If we use the British Crime Survey estimates of the number of users, we can get a rough idea of the annual risk of using different drugs in micromorts (that is, the chance in a million of dying).
Averaging over the period between 2003 and 2007, cocaine and crack cocaine were involved in 169 deaths per year, and so an estimated 793,000 users were each exposed to an average of 213 micromorts a year, or around four a week. Ecstasy’s 541,000 users experienced around 91 micromorts a year each: the 2003 market for Ecstasy has been estimated as 4.6 tonnes, corresponding to around 14,000,000 tablets, or an average of around 26 per user. This translates to around 3.5 micromorts per tablet.
Cannabis rarely directly leads to death, but its estimated 2,800,000 users suffered an average of 16 associated deaths per year, which is 6 micromorts a year. The average of 766 heroin-related deaths a year comes out as 19,700 micromorts per year – 54 a day – but this will be an underestimate.
But there are many other harmful effects apart from death: for example, it’s been estimated that smokers of cannabis are about 2.6 times more likely to have a psychotic-like experience than non-smokers. Apart from the risks of dependence and withdrawal, heroin users may get HIV or hepatitis from non-sterile needles, or abscesses and poisoning with contaminants. Not forgetting the standard effect of opiates on chronic constipation.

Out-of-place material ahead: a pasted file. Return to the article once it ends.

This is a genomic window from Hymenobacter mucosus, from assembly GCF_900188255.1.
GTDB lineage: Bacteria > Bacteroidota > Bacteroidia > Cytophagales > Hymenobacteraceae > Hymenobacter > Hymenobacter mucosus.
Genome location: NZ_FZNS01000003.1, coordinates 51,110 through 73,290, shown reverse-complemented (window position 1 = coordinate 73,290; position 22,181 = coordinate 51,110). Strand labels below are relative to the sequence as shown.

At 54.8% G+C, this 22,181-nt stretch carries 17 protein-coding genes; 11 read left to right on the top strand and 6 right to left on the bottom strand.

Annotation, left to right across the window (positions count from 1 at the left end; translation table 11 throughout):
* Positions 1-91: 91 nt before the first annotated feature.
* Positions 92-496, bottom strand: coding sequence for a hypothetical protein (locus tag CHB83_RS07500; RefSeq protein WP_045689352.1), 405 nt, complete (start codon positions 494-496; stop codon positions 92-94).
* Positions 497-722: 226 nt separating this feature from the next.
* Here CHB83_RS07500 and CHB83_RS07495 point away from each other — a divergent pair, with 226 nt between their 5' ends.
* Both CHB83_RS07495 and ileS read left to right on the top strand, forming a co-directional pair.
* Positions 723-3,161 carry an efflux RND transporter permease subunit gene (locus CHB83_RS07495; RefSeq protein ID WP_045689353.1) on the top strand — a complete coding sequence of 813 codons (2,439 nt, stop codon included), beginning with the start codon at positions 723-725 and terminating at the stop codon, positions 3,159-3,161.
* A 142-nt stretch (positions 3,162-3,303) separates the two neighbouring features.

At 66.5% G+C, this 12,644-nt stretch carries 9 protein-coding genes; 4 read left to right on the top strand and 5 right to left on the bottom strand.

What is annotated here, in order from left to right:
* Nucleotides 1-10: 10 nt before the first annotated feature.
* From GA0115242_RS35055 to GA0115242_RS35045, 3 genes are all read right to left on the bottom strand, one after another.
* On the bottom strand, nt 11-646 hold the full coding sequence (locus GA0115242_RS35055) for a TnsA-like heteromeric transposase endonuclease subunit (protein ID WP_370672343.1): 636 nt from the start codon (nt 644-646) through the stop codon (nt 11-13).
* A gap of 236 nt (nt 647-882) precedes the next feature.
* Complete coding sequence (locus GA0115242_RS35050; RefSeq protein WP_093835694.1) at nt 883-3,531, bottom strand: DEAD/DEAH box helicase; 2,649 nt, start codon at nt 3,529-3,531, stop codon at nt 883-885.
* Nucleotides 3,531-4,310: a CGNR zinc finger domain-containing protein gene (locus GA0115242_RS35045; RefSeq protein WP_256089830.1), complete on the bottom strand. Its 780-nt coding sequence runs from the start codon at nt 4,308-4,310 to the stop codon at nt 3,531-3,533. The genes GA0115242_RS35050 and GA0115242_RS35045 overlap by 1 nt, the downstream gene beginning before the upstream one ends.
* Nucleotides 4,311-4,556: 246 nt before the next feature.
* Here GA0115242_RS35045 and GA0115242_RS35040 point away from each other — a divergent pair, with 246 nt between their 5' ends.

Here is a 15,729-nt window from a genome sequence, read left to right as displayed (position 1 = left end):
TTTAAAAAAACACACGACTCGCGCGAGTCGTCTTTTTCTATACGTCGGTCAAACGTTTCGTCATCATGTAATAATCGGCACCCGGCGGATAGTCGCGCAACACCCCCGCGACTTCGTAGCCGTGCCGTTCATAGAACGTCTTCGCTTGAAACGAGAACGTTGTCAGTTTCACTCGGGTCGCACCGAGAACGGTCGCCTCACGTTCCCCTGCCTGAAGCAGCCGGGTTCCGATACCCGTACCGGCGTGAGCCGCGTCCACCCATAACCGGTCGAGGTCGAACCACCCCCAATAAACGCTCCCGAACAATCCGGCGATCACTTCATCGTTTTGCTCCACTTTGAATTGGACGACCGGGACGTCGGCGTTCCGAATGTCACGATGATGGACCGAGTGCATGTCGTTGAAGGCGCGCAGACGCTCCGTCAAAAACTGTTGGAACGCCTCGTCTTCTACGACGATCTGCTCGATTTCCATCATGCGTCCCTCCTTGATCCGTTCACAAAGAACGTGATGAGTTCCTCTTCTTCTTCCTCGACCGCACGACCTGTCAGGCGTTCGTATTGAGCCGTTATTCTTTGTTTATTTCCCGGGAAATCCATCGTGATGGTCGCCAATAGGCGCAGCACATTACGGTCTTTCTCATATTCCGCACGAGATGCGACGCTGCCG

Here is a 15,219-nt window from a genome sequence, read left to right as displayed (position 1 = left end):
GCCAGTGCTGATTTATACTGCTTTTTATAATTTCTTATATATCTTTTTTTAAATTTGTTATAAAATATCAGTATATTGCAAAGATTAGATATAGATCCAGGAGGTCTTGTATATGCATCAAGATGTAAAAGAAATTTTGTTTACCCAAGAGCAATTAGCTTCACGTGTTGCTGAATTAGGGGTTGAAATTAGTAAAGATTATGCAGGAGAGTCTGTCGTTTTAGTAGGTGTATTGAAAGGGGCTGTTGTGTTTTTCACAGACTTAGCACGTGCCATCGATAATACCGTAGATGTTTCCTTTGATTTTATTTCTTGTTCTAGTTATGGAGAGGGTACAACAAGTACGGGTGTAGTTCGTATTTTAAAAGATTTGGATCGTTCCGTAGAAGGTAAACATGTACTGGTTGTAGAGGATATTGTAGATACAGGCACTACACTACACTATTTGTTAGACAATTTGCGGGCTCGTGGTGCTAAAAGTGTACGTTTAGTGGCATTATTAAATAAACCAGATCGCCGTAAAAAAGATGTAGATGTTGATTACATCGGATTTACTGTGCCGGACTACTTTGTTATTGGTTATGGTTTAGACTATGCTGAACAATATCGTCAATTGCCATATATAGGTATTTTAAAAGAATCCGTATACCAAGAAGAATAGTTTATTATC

So how can we compare the harms of different drugs, including legal ones such as alcohol and tobacco? A study published in 2010 looked at harms to users, such as mortality, damage to physical and mental health, dependence, and loss of resources and relationships, as well as harms to society, such as injury of others, crime, environmental damage, family adversities, international damage, economic cost and effects on the community. Each drug was scored on each dimension, the different harms weighted according to their judged importance and a total harm score calculated.
The resulting ranking put alcohol at the top with 72, then heroin and crack cocaine at 55 and 54, tobacco was 6th at 26, and ecstasy almost at the bottom of the list with nine, in spite of it being a Class A drug in the UK. This was controversial, with one national UK tabloid newspaper proclaiming that the main author, Professor David Nutt, was a ‘dangerous man’.
Even more controversial than comparing illegal and legal drugs, is to compare illegal drugs with ‘wholesome’ activities. Again it was Nutt, then head of the Advisory Council for the Misuse of Drugs (ACMD), who wrote a paper comparing ecstasy with ‘equasy’, the addiction to horse-riding, claiming that these were both voluntary leisure activities of young people, and of comparable dangers. He did not stay as head of the ACMD for much longer.